I'd wake to her eyes over me. She'd be dangling a piece of sour candy over my lips and grinning. I'd go for it; she'd pull it away, shove it in her mouth and blow up laughing.
God damn it, I told her.
I know, she said, I'm terrible.
Draped over beds and couches, feeding me and staring into me for hours on end, I was her project. There was an understanding between us that my brain was to be dismantled/stripped naked, and she had explicit permission to fumble about and play in my cranial nudity in the manner of a child in a sandbox. I was complicit. I would have allowed anything. I’d have resigned every ounce of my free will to allow her to pat me about like a cat toy, as long as she would promise to periodically include my genitals in her play. I did everything I could just to stay at her pace when we were together, to keep up, because she was tireless and maddeningly unpredictable, and I wanted her to think I was, too. Example:
We have to go now, she said, hopping up and down on the bed.
Where are we going?
Bus-stops, she told me, smiling, still hopping.
To give people rides.
Why would we do that?
How can we not do it?
(I didn't have an answer for that.)
If you were sitting, she said, maybe waiting with your laundry . . . how would you feel if someone came up and said, hey come on in here buddy, you don't have to ride the bus today?
And it was you?
I'd be scared.
She tackled me off the bed.
We'd get up and out. Walks lasted for days. Impulsive trips to Marin and Santa Cruz for no real reason were regular. Time wasn't around or didn't hold jurisdiction over the two of us. I don't know how many months went like this. We'd end up back at her building where she'd be rehearsing with this group or that, have a show with one dance-company, and be producing another. There would be a party at her space—everything lit up like Christmas in gothic Atlantis—she'd grab my hand when I came in, pull me through all of it to her room, where we'd listen to the vibration of bass through walls and the reverberations of the intoxicated, and then wrestle till we nearly passed out. When the party was over we'd go down to sift through the wreckage in boots with gloves on.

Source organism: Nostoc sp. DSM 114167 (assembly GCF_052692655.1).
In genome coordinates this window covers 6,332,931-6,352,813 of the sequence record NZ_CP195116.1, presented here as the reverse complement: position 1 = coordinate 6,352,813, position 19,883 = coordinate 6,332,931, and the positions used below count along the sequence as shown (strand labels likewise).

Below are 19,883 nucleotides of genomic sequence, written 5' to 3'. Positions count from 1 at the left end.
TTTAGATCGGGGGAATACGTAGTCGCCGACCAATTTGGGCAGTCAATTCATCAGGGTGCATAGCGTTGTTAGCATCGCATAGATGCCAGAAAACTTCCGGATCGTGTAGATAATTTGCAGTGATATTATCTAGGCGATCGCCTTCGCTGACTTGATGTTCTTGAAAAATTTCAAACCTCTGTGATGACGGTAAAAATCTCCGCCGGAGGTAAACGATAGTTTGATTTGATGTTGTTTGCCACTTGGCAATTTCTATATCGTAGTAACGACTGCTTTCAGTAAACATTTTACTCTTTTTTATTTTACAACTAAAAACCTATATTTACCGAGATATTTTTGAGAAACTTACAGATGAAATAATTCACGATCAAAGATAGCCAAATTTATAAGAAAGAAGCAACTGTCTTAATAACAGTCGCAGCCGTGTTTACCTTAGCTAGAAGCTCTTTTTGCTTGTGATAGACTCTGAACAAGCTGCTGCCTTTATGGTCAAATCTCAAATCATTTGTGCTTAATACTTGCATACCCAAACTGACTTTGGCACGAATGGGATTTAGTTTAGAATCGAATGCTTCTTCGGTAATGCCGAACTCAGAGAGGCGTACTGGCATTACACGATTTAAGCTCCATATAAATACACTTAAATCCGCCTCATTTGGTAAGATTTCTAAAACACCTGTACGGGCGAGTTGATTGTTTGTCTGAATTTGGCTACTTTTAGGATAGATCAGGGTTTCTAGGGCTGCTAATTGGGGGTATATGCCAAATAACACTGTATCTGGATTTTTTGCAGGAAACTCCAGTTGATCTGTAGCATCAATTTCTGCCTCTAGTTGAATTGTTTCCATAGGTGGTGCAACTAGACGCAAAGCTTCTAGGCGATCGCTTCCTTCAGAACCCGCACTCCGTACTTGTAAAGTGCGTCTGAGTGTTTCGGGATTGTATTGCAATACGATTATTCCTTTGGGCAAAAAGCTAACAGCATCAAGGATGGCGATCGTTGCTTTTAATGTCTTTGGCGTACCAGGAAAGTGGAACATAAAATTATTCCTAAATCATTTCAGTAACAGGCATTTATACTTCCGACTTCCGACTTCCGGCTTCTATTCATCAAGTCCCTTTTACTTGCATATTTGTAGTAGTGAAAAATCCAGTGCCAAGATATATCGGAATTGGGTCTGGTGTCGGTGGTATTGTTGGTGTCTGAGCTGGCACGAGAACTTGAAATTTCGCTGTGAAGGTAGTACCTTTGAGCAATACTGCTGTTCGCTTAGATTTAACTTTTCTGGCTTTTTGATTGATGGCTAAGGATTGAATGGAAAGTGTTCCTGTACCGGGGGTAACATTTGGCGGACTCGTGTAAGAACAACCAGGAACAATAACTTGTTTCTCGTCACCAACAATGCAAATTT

It was about here that I started doubting her. I don't know where it came from, but I doubted the truth of the two of us. She seemed impossible to me. It had to be fiction. She could always sense when this was happening, and she'd tell me to come back, and set out on a long explanation of what we were; claiming it was something unprecedented and couldn't be understood by the old models or definitions of relationships; and that we had to redefine everything—and it was evident to both of us that she needed to be reassured of these things as much as I did. She'd talk and talk until the content was less relevant to me than the hypnotic quality of the delivery, and I'd recline down into it as though she'd created some auditory sanctuary for me. With my head in her lap that voice was a featherbed mezzo of silk and opium. Take Billy Holliday; step down an octave, wrap all of it in suede, and you're there. I use to draw while she'd talk to me; or she would. And whoever was drawing would unknowingly match the design with the soft oratory, following the advance and recess of pitch and emphasis until there were pages of blue ink on paper, and some conclusion had been reached, some arc drawn at the end of a monologue, or the edge of a notebook.
But I didn't believe it. I've got to own up to this. I wasn't the burn on her leg and the truth wasn't tractable.